Mass Atrocities Prevention Resources
The U.S.' ability to help prevent mass atrocities has been crippled after years of underinvestment in diplomacy, development, and international cooperation. Over the past few decades, the international community, including the U.S., has largely stood by and watched while mass atrocities occurred. To set mechanisms in place for recognizing and preventing mass atrocities, leadership and pressure from Congress is needed to ensure that these policies last beyond any one administration.
Fulfilling the promise of "never again"
- The United States and Mass Atrocities Prevention
- What is the Role of Congress?
- FCNL and Mass Atrocities Prevention
- Further Resources
The United States and Mass Atrocities Prevention
The United States has been ill equipped to identify countries at risk of mass atrocities and lacked the government structures to quickly implement preventive policies.
Presidential Study Directive on Preventing Mass Atrocities
"Preventing mass atrocities and genocide is a core national security interest and a core moral responsibility of the United States." - Presidential Study Directive 10
In August 2011, the Obama Administration issued a Presidential Study Directive on preventing mass atrocities (PSD-10) that established a standing interagency Atrocities Prevention Board. This body will coordinate a government-wide strategy for preventing mass atrocities and genocide. Further, the Atrocities Prevention Board will be tasked with taking an inventory of current government-wide capacities to prevent atrocities, assess gaps in the system, and propose innovative new tools and strategies.
In the face of a potential mass atrocity, the United States is never limited to either sending military forces or standing idle. The Atrocities Prevention Board seeks to establish mechanisms which will ensure that a broad range of options is available, before the killing starts. It will be overseen by the State Department's Conflict and Stabilizations Operations bureau.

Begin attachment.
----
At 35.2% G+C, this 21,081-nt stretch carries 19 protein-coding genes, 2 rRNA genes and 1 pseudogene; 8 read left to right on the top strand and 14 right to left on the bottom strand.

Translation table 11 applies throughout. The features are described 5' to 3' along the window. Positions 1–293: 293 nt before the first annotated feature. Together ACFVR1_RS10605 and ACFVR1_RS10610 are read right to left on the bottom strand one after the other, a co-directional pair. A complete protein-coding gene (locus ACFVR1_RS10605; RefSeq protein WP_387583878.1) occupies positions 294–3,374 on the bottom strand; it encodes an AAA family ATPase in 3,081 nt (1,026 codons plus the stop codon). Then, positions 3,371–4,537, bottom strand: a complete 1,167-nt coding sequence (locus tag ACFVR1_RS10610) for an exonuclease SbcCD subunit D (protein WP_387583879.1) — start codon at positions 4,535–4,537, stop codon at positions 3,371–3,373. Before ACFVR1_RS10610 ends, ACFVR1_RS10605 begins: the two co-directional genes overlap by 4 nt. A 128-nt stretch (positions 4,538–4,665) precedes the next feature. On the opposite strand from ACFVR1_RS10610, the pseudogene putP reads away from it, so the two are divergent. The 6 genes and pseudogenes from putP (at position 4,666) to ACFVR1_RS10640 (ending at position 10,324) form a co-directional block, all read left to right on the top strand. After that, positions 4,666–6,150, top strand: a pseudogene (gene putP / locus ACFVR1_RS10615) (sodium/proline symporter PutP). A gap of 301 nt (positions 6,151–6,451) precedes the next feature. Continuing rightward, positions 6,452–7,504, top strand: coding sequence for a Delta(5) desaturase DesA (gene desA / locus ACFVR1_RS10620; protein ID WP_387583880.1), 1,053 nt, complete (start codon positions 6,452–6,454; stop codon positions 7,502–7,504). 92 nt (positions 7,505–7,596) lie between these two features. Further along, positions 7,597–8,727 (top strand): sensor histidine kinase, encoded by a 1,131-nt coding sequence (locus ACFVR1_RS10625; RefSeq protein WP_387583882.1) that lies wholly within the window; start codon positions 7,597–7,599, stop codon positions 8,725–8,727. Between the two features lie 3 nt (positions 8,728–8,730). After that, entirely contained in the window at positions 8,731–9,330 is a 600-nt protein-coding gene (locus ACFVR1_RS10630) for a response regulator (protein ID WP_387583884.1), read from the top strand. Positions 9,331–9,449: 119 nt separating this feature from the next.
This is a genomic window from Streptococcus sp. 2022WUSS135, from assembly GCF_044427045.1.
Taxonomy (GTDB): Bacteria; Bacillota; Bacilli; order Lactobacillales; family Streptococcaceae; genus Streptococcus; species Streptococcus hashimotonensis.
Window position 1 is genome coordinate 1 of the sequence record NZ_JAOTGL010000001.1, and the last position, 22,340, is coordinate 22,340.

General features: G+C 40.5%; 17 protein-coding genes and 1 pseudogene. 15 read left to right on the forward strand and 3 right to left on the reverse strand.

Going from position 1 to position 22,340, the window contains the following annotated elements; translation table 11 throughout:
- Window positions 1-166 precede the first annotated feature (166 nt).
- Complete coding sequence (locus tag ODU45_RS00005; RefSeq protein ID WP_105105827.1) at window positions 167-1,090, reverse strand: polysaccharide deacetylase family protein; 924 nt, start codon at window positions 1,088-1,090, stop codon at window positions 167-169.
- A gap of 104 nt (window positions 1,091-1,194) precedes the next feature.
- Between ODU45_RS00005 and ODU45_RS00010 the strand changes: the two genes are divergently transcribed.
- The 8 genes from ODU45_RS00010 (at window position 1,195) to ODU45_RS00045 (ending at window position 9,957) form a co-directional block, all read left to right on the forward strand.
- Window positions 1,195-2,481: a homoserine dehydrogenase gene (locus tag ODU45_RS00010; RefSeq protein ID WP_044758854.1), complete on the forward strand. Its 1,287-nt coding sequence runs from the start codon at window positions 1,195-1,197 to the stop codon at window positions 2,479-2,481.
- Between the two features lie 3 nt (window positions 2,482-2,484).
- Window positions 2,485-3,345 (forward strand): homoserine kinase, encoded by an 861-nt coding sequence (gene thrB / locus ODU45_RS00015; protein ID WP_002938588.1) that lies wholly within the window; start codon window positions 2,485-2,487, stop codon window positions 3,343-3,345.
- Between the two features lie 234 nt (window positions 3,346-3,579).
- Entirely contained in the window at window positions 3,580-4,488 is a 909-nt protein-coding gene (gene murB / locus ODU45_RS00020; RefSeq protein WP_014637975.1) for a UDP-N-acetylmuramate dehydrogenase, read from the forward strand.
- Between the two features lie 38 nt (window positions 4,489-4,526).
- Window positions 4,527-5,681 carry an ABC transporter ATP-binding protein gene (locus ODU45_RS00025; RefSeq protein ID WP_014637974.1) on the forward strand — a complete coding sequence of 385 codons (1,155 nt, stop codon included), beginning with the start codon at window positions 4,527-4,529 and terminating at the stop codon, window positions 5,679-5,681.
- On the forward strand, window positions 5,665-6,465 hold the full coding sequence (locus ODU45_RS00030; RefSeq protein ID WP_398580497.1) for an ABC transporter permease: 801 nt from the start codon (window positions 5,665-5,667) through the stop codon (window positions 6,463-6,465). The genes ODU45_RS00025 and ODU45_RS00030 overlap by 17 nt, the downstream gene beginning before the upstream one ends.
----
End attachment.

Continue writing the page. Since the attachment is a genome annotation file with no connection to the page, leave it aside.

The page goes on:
What is the Role of Congress?
In December 2010, the Senate unanimously passed a bipartisan resolution (S. Con. Res. 71) calling for specific steps to improve U.S. capacities to prevent genocide and mass atrocities. This resolution recognizes that there is a U.S. national interest in helping to prevent and mitigate acts of mass atrocities and genocide.
Senators Chris Coons (DE) and Senator Susan Collins (ME) circulated a 'Dear Colleague' letter in support of the Presidential Study Directive 10. The letter, signed by 28 senators, demonstrated bipartisan support for the inter-agency Atrocities Prevention Board and reiterated the principles of S. Con. Res. 71. The signatories welcomed the Presidential Study Directive 10, and urged the administration to establish coordinating mechanisms between Congress and the board.
Congress must continue to prioritize mass atrocities prevention to ensure that these policies and structures last beyond any one administration.
FCNL and Mass Atrocities Prevention
FCNL has lobbied for the an interagency atrocities prevention structure and government-wide capacities assessment for many years.
In response to the study directive, FCNL along with 25 other national organizations, thanked President Obama and offered concrete recommendations for its implementation. For more, read a blog post by Bridget Moix.
- Letter to the Editor in Delaware's News Journal, written by Dr. Chrysanthi Leon: "Congress Should Pass Human Rights Legislation"
- Letter to the Editor in the Bangor Daily News , written by Jim Matlack.
- Bridget Moix, Mary Stata and Alex Stark, in The Hill, 2/16/11 "25 Years Later, Making Never Again a Reality"
- "Preventing Mass Atrocities: An Agenda for Policymakers and Citizens"
AP Photo showing a joint session of the 112th congress